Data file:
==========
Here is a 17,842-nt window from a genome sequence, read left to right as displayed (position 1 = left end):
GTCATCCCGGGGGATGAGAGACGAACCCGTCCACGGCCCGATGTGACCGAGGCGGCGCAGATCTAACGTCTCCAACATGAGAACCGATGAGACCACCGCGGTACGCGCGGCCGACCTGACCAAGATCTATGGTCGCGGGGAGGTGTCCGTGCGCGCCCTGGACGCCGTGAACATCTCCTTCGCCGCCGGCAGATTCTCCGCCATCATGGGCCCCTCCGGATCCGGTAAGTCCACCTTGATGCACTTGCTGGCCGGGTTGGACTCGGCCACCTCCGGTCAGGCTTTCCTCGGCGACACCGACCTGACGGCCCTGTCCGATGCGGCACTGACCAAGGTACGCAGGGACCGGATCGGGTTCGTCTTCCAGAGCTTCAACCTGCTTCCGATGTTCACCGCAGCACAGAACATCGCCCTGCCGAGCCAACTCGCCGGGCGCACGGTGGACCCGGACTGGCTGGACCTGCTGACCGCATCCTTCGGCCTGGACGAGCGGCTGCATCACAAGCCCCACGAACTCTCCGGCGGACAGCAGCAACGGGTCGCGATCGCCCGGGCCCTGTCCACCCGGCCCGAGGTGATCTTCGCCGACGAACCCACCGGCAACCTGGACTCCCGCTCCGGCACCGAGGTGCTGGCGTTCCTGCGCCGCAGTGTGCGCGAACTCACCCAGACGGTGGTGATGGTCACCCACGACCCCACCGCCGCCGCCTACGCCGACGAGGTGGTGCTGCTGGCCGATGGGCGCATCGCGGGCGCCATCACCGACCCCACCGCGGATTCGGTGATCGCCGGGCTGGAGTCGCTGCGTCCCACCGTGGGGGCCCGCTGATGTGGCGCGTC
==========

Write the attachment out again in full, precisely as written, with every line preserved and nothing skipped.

Here is a 17,842-nt window from a genome sequence, read left to right as displayed (position 1 = left end):
GTCATCCCGGGGGATGAGAGACGAACCCGTCCACGGCCCGATGTGACCGAGGCGGCGCAGATCTAACGTCTCCAACATGAGAACCGATGAGACCACCGCGGTACGCGCGGCCGACCTGACCAAGATCTATGGTCGCGGGGAGGTGTCCGTGCGCGCCCTGGACGCCGTGAACATCTCCTTCGCCGCCGGCAGATTCTCCGCCATCATGGGCCCCTCCGGATCCGGTAAGTCCACCTTGATGCACTTGCTGGCCGGGTTGGACTCGGCCACCTCCGGTCAGGCTTTCCTCGGCGACACCGACCTGACGGCCCTGTCCGATGCGGCACTGACCAAGGTACGCAGGGACCGGATCGGGTTCGTCTTCCAGAGCTTCAACCTGCTTCCGATGTTCACCGCAGCACAGAACATCGCCCTGCCGAGCCAACTCGCCGGGCGCACGGTGGACCCGGACTGGCTGGACCTGCTGACCGCATCCTTCGGCCTGGACGAGCGGCTGCATCACAAGCCCCACGAACTCTCCGGCGGACAGCAGCAACGGGTCGCGATCGCCCGGGCCCTGTCCACCCGGCCCGAGGTGATCTTCGCCGACGAACCCACCGGCAACCTGGACTCCCGCTCCGGCACCGAGGTGCTGGCGTTCCTGCGCCGCAGTGTGCGCGAACTCACCCAGACGGTGGTGATGGTCACCCACGACCCCACCGCCGCCGCCTACGCCGACGAGGTGGTGCTGCTGGCCGATGGGCGCATCGCGGGCGCCATCACCGACCCCACCGCGGATTCGGTGATCGCCGGGCTGGAGTCGCTGCGTCCCACCGTGGGGGCCCGCTGATGTGGCGCGTC